School Programs

Our team is skilled at integrating our teachings into the school curriculum at all grade levels, whether here at our Sanctuary or in your classroom.

At The Honeybee Sanctuary

Our school programs at the Honeybee Sanctuary are well balanced between experiences in nature, in the gardens, with the bees, and with classroom lessons.  Spikenard’s 41 acres in the Blue Ridge Mountains has river frontage, forest, pasture, orchards, a vegetable garden, and extensive flowering fields and gardens. Our facilities allow for groups of 30 or less to camp on-site under the bright stars, with bathrooms and a shower, a fire-pit, and a kitchenette (depending on how ‘experiential’ you would like the trip to be).  Lectures and indoor activities are facilitated in our beautiful Bee Barn with age appropriate lessons taught by our experienced teaching staff.

The typical program lasts three days and two nights, and is an incredible experience for children to get their hands, hearts, and minds engaged all together with the plants, honeybees, and all aspects of the natural world.  

We like to know a bit about what the students have learned already in school and work with the teacher to build a program that serves the curriculum or lesson block that the students are engaged with.

Our broad lecture topics include, but are not limited to:

  • The life of the honeybees
  • The world of insects and pollinators
  • The plant kingdom
  • The relationship between plant and pollinator
  • Aspects of soil, compost, and the mineral kingdom
  • The animal kingdom and its role in nature
  • The human being and our partnership with nature.
  • Farming, gardening, and beekeeping
  • Experiences with honey, propolis, and wax

Outdoor activities include, but are not limited to:

  • Gardening activities: planting seeds, transplanting flowers, weeding, making cuttings, building compost, sifting and mixing potting soil, gathering seeds, harvesting vegetables, spreading mulch and compost
  • Morning chore groups with activities such as watering, opening the greenhouses, seed saving work, cleaning and preparing for the day’s work, etc.
  • Experiences with the honeybee hives and beekeepers doing their work
  • Hikes and nature walks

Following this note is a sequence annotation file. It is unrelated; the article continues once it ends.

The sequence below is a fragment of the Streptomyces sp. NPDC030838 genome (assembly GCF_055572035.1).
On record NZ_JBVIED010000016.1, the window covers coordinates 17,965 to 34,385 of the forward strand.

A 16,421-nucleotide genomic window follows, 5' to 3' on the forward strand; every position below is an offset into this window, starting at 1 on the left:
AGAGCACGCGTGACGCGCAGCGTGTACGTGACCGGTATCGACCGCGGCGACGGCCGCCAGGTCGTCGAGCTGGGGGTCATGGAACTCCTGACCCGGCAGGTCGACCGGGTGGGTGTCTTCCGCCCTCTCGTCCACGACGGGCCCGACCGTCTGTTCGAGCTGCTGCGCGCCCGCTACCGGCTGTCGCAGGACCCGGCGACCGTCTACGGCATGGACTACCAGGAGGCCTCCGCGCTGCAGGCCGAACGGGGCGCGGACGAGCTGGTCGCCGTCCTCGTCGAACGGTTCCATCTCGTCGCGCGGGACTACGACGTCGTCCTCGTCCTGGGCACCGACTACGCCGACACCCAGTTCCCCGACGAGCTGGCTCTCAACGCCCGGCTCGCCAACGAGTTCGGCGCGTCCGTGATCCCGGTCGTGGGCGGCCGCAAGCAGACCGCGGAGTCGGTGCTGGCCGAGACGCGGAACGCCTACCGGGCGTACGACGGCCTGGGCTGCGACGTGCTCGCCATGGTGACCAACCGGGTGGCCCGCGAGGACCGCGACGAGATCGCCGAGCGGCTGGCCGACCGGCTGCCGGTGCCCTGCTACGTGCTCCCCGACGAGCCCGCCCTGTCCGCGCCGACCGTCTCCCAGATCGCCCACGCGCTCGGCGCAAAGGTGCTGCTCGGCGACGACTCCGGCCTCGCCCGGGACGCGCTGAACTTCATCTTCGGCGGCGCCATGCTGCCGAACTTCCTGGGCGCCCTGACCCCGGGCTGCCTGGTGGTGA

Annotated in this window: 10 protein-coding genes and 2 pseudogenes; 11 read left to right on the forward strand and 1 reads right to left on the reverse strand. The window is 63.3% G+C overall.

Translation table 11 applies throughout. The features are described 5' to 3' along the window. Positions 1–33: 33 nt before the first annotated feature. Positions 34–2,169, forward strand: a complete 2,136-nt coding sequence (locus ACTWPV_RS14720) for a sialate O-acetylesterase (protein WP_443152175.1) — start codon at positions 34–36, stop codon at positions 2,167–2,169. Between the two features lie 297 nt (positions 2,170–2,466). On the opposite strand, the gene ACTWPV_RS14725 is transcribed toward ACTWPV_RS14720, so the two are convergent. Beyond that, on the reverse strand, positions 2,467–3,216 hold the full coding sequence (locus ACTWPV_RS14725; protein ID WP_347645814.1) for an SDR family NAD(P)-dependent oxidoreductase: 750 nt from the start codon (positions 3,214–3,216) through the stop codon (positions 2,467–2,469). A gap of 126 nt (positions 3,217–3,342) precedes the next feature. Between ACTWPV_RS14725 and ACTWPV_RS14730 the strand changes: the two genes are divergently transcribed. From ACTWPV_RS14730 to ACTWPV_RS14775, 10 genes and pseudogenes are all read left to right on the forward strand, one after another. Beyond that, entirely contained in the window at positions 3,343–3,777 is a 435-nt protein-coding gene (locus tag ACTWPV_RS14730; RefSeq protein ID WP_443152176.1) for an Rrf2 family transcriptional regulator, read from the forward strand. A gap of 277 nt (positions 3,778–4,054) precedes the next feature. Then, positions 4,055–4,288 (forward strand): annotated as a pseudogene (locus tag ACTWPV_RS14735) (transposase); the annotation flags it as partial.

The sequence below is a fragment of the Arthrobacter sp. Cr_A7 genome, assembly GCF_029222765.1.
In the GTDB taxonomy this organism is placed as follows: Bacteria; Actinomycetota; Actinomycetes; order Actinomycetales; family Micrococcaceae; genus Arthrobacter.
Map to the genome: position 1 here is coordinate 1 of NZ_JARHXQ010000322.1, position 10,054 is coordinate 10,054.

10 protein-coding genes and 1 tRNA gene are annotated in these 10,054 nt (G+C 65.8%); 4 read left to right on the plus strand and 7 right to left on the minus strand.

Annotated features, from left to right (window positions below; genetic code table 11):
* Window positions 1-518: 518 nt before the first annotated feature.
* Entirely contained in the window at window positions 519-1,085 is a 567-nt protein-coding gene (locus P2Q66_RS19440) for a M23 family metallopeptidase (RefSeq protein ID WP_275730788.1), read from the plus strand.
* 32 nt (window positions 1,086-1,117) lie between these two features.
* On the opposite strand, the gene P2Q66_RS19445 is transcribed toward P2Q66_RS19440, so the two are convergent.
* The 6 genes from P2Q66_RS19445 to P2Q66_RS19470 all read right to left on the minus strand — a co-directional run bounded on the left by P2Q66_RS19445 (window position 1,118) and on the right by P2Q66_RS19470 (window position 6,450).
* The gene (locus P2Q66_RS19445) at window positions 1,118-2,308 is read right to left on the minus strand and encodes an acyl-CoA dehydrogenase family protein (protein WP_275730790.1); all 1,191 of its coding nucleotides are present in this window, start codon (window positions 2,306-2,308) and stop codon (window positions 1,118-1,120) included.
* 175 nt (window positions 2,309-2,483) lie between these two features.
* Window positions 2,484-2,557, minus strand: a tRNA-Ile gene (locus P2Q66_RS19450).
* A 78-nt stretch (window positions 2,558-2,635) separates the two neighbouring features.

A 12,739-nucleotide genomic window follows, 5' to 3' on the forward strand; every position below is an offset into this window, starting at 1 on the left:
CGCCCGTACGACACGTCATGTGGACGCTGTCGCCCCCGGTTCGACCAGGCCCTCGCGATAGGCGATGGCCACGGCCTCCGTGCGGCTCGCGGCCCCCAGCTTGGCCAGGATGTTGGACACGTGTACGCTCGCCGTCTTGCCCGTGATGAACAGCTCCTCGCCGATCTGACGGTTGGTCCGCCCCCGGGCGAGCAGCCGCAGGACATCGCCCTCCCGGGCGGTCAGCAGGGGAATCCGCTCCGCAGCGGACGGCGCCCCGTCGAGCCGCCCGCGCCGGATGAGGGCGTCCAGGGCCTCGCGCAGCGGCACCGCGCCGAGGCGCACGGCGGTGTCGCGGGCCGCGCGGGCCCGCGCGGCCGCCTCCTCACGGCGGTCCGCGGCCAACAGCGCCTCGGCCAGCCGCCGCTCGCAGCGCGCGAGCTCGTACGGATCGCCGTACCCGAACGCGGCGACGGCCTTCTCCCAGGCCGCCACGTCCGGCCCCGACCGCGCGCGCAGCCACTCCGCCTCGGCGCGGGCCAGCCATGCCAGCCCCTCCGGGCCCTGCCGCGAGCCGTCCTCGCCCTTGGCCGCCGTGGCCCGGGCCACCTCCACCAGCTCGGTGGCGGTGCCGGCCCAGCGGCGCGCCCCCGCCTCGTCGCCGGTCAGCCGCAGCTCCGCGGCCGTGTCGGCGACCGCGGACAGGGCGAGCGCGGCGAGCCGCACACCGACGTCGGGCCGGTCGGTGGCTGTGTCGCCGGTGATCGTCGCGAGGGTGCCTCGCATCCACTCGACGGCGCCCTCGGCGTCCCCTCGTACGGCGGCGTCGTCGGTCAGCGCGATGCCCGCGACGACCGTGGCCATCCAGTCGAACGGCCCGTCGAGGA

• Observing the activity of pollinators
  • Group discussions and play at the river
  • Gathering materials and fire building
  • Clean up group to close the day’s work

At Your School

Part of our educational mission is to help schools bring awareness of the honeybees onto campus, into their curriculum, and into their wider community. Planting forage for the honeybees and native pollinators is a great way to start transforming the campus and ‘setting the table’ for the bees to begin a relationship with the students. Offering advice and helping to assess the possibilities for honeybee forage, native pollinator forage and housing sites, and bringing honeybee hives to your school are all initiatives that we can support. Giving talks and lectures to all ages of the student body, as well as to teachers, parents, staff, and beekeeping workshops for the local community are all often part of our school visits.

We would be interested to explore any or all of these options in a visit to your school. We also recognize that most schools are on a tight budget, and therefore we are very open to becoming creative together in raising the funds needed to make things happen. Often, a publicly held workshop can be organized that will bring in the funds needed to cover the costs for the trip (including travel, honorarium, lodging, advertising, etc.).

Our Local Community

Learn about open days at our Sanctuary, tours, wellness programs, and our local partnerships

Get Involved

Learn about apprenticeships, volunteer opportunities, and how to help us make an impact in service of the honeybee


Learn more about Spikenard Farm, detailed info about our beekeeping practices, and other helpful resources